Recently finished reading a magnificent historical novel. Not new. Philippa Gregory has been a favorite author of mine for a couple of decades. You may remember her most famous book, The Other Boleyn Girl, published some years ago. I thought that was a really great book. I’ve read other books by Gregory, but most recently I read The King’s Curse (The Plantagenet and Tudor Novels). The time period is the 1450s to 1541, mostly under the rule of King Henry VIII, the infamous womanizer and wife/Queen-killer. The man who cursed Rome (the Pope) – he wanted his first marriage annulled because Queen Catherine couldn’t produce a living male heir. And subsequently made himself the head of the church in England in order to do so. It was a Catholic country at the time. This story (it’s fiction, but woven with intricate historical detail) is from the voice of Margaret of York (a lady-in-waiting to Queen Catherine),  who was a Plantagenet in her own right (which is key to the later events in the book). Certainly I’ve read other novels over the years that dealt with Henry VIII, but not with this much breadth of info. What a wicked, sinful man he was. And did I say tyrant. Wow.  I could hardly put it down, through its nearly 600 pages. In the author’s notes at the end, she shares relatively recent medical info that suggests Henry probably suffered from a rare problem, Kell positive blood type, which can cause miscarriages, stillbirths and infant deaths IF the mother has the more common Kell negative blood type. And that in his later years, he may have had McLeod syndrome, a disease only found in Kell positive individuals. Around the age of 40 it causes physical degeneration and personality changes resulting in paranoia, depression and irrational behavior. All of those King Henry VIII had in spades. If you read the book, you might read the author’s notes (at the end) before reading the book. If you like historical fiction (I love any book about English history) you’ll just love this one. It’s interesting, though, as I think about the many books I’ve read covering this era in English history, that each book presented its hero/heroine as the most innocent and worthy individual vying for the crown of England. I remember thinking Anne Boleyn was dealt with so badly during her life (and certainly her beheading), and yet reading this book, I completely reversed my opinion. Anne Boleyn was called a wh–e by most people during the years she shared Henry’s bed. The “curse” from the title pertains to Henry’s inability or the curse on the Tudors, that caused him to fail in producing a male heir. In any case, none of Henry’s wives should have died for it – likely it was all Henry’s fault anyway. Just read this one, okay?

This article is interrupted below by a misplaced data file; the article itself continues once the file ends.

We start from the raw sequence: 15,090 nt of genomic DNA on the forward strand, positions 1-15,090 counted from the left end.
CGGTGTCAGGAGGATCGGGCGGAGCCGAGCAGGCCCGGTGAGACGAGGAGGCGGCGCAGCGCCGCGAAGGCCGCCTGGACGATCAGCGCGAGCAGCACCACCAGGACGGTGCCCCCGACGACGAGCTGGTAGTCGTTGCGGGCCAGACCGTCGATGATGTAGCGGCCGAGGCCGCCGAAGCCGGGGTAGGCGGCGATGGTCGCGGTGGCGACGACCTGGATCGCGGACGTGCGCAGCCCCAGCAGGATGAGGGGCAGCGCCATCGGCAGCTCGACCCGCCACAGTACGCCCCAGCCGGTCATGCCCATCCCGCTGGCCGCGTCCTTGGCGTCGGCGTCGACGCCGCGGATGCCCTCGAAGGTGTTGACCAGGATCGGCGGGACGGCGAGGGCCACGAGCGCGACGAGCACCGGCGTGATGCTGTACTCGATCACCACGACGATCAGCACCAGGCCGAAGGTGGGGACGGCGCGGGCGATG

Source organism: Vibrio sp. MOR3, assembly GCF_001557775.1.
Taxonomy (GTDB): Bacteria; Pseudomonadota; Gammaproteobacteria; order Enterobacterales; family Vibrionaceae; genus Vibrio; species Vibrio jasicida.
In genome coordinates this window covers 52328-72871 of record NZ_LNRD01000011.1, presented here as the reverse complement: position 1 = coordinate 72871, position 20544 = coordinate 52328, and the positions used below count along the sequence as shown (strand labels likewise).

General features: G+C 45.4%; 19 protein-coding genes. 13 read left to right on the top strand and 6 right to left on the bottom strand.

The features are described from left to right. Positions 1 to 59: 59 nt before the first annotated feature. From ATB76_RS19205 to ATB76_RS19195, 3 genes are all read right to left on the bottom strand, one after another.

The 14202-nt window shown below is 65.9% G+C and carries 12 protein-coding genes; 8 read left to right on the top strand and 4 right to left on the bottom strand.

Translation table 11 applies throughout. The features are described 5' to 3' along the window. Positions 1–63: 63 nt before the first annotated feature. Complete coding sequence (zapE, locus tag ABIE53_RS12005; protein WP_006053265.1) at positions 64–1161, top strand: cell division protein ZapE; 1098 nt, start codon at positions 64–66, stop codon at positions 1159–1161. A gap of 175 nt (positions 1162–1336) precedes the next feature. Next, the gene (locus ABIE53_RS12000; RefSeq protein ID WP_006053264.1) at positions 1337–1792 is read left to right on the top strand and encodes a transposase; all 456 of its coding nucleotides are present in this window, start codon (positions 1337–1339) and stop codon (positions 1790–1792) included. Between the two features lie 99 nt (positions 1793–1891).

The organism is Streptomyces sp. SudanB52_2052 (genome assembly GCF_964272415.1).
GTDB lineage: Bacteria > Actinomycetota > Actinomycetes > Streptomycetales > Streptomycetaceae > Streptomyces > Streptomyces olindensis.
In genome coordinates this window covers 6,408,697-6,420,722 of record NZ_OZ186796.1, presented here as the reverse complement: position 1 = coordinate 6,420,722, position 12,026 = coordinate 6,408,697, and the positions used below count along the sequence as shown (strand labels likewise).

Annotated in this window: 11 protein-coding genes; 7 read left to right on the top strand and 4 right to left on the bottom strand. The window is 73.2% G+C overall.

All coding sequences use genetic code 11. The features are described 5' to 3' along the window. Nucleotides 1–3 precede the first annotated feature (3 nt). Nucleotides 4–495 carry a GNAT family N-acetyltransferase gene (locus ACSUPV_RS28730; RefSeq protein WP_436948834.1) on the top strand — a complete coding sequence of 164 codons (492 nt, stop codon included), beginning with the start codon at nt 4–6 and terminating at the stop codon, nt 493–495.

Also recently read News of the World: A Novel by Paulette Jiles. One of my book-reading friends said this is one of the best books she’s ever read in her life. That kind of praise required me to read it and I just LOVED it. It’s about an old man (a widower), who was a former military captain, during the 1800s, who goes from town to town to read out loud the current news of the world (yes, there WAS such a free-lance job.) Newspapers didn’t make it to small towns back then. By chance he’s asked to take a 10-year old girl to East Texas to reunite with relatives. The child had been captured by an Indian tribe as a baby (her family was killed in the raid), raised by the Kiowa and as was often the case of such children, she wants nothing to do with leaving. So the “hero” in this story has his hands full. And yet, they learn to trust each other on the journey. Reaching the destination, there are lots of complications (of course!). This book is truly a wonderful read – I didn’t want it to end. The author has a gift of description and the severe dangers and difficulties of an old (wild) west horse and wagon journey. The relationship is tender. Now I’ve got to investigate the author’s other books, of which there are many. Just read this one first!

Tasting Spoons

My blog's namesake - small, old and some very dented engraved silver plated tea spoons that belonged to my mother-in-law, and I use them to taste my food as I'm cooking.

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Posted in Pasta, Pork, on October 28th, 2016.

First off, I have to tell you about one of my birthday gifts. I happened to mention to my daughter in law, Karen, about Rachel Ray’s pasta pot, about how it’s an elongated oval in shape so you can plunge the entire length of linguine or spaghetti or whatever long pasta you’re using and you don’t have to stand there over the steam facial trying to stuff the pasta down into the boiling water. Always seems to me like that’s problematical at times. I thought my DIL would want one for herself, since she makes pasta with some frequency for her family. I never thought she’d buy it for ME! But she did – for my daughter Sara (our birthdays are 5 days apart) and for me. Then she went shopping and bought some lovely California olive oil and several packages of long pasta and some high-end tomato sauces and wrapped it all up in cellophane and gave it to us. What a fun gift.

rachel_rays_pasta_pot